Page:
A Dummie’s History of Computers

Believe it or not, I was born long before the first computers became available to the public. I totally lack any credentials for writing a blog on the history of computers, so I am only presenting the few facts I know to be true from experience. In other words, I am the dummie!

My first husband was an electrical engineer who graduated in 1964 from Carnegie-Mellon University. At that time, if a computer were mentioned in a conversation, most people understood it was at IBM, and had nothing to do with real life. However, my husband got a job at the university making circuit boards for their new computer, one of the first in Pittsburgh.

The computer was not a lap-top or a desktop. It took up almost the entire third floor of the new computer research building. I am saying this to explain that size mattered at that time, and the idea of a computer sitting on a desk would have drawn laughter. The computer used at least 50 huge 1’x 6’x 6’ high cabinets. These large metal cabinets held all the files and hardware for this computer, and took up the whole floor. When I see teenagers running around with internet capable cell phones I am still amazed. How did those computer cabinets get small enough to fit into these phones?

To make a program for a computer you needed three bachelor’s degrees, two master’s degrees and twelve PhD’s, so there were very few programmers. I am exaggerating, but then, as now, these people were considered the smartest of the smart, or as Apple calls them, geniuses. These are to be differentiated at all times from dummies.

One of my husband’s jobs was to solder circuit boards. The boards were about 3” by 6”. My husband soldered the wires to the board all day and when he came home at night he explained how the computer worked. One wire connected to either a 1 or a 0, depending on the voltage used. If the user asked the computer a simple question, the wires went through many boards connecting various ones and zeros until it arrived at the answer. A simple question might travel  through hundreds of wires and circuit boards. It was mind bloggleing.

“It sounds so simple, doesn’t it?” I ask.

“No it doesn’t,” another personality answers.

“Are you crazy?” a third personality chimes in.

“Who’s asking?” I wonder.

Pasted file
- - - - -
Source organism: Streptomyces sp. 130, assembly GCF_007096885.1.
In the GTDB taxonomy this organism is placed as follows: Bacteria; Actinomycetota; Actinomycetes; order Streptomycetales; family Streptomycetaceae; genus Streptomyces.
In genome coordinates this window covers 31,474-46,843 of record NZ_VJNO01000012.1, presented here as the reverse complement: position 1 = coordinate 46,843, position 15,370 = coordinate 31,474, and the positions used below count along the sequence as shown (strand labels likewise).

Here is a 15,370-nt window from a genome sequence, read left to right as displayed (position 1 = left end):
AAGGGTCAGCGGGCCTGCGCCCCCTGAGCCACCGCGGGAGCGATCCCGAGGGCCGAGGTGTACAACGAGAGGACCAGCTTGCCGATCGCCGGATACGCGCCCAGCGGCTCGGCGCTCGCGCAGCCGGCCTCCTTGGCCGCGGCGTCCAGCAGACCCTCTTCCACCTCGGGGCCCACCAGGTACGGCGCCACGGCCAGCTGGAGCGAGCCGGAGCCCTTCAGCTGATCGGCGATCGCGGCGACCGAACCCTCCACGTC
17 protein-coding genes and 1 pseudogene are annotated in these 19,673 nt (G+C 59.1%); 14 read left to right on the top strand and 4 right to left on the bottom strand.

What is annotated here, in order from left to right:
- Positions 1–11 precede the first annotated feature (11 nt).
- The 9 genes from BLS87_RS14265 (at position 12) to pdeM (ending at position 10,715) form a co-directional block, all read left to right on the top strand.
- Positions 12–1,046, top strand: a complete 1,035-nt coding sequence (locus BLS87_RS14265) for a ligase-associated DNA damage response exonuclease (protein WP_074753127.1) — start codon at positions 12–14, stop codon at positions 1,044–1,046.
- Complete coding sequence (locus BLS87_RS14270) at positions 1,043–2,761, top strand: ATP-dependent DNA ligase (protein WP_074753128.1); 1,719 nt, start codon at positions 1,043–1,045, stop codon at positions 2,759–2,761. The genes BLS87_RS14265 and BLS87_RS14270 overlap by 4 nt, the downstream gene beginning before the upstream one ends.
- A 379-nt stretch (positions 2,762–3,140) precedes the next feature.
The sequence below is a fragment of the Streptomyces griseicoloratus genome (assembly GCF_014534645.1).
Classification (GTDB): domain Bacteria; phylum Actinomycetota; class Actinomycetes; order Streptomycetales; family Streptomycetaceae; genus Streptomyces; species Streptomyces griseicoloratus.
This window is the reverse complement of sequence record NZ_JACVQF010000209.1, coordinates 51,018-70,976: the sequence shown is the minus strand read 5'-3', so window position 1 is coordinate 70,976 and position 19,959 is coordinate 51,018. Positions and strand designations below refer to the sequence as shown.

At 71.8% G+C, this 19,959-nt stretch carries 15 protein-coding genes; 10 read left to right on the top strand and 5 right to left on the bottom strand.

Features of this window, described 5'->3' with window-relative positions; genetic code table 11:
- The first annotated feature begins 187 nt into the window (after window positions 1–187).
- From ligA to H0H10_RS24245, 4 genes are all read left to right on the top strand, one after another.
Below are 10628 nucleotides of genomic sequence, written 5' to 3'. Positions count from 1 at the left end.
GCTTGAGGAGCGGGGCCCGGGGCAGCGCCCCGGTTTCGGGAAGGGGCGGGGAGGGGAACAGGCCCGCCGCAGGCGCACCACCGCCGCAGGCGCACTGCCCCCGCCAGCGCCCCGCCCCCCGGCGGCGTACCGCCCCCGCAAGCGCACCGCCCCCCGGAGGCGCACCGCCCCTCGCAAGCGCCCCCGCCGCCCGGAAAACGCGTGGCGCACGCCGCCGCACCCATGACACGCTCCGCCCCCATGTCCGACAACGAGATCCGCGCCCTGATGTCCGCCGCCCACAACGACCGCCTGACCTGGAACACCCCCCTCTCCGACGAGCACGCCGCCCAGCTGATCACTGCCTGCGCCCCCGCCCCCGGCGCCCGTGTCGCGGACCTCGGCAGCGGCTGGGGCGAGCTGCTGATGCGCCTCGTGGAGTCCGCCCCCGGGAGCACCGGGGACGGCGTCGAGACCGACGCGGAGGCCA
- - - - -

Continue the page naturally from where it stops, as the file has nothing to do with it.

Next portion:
“I don’t know. Do you?”

P.S. Having checked out a few articles on computers from the Internet, I think the computer language I’m talking about is called binary, but the reader is cautioned not to speak of the information in this article in front of a professional or an educator for fear of looking a lot like a dummie. And remember, a dummie can be a computer user, but a computer user might be a genius.

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Why Abuse Victims Don’t Leave

People say that children who are abused by their parents or other adults will often seek relationships with others who will abuse them. I don’t understand this syndrome, but I have observed it in my own life.

I was abused by a maid when I was a little girl and my first two marriages were to men who abused me. How can that be? You would think that I would choose someone just the opposite, who would treat me nicely. But no, I chose men who were verbally abusive and one of them also hit me. Why didn’t I see it coming?

On the other hand, child abuse victims sometimes become adult perpetrators. People who have been abused as children often carry their frustrations and pain into their relationships when they become adults.

Leslie Morgan Steiner talks about her marriage to a young man who was abused as a child, and how he slowly seduced her and made her his victim. Her talk, on Ted.com, explains how she got into the abusive marriage and finally got out. It is an eye-opening story of why domestic abuse victims don’t leave. It’s worth the 15 minutes it takes to listen. Here’s the link:

http://on.ted.com/Steiner

Pulling Myselves Together

A few days ago my friend, Christy-Marie and I went to lunch. We try to meet once a month, but we always seem to be too busy, so we end up meeting every three months instead.  We are always happy to see each other and we have a close bond because we are both multiples. We both have Multiple Personality Disorder.

Oddly enough, we both have the same diagnosis; Dissociative Identity Disorder. The psychiatric community (the doctors, not the crazy people) doesn’t like to call us multiples anymore, even though that’s what we are. Apparently soon after the publication of Sybil, by Flora Schreiber, in 1973, hundreds of cases of multiple personality surfaced in psychiatric sessions; an epidemic, if you will. Some doctors even coached their patients into believing they had multiple personalities, which later proved to be untrue.

Doctors decided that they needed to slim down the number of cases reported because many of them were imagined by the patients and in retrospect were considered “daydreaming”. The result was the new diagnosis, Dissociative Identity Disorder, which allowed doctors to include real multiples as well as imagined multiples. This is a tricky procedure because all multiple personalities are imagined.

My question is this: if doctors were having trouble differentiating between diagnoses, why lump them all together? It seems as though it would be more reasonable to separate them even further with stricter guidelines. Any thoughts about this?

When Christy Marie and I arrive at the restaurant the hostess always asks us, “how many?” Should we tell the truth on a psychological level and say “30,” (13 for me and 17 for Christy Marie)? Or should we just tell the number of bodies, “two?” It’s a conundrum.

My therapist always suggests that I have conferences between my personalities. When I do, I form a circle of 13 chairs, one for each personality. Then I write everyone’s name on a sheet of paper and place each one on a chair. My managing personality, Control, takes over the meeting and allows each personality to speak. Sometimes we get into a squabble because two personalities disagree, but most often we feel overwhelmed by the number of us. We sit around in a state of bewilderment, listening to each other voice their feelings. I don’t like it. I want to be normal like everyone else most people.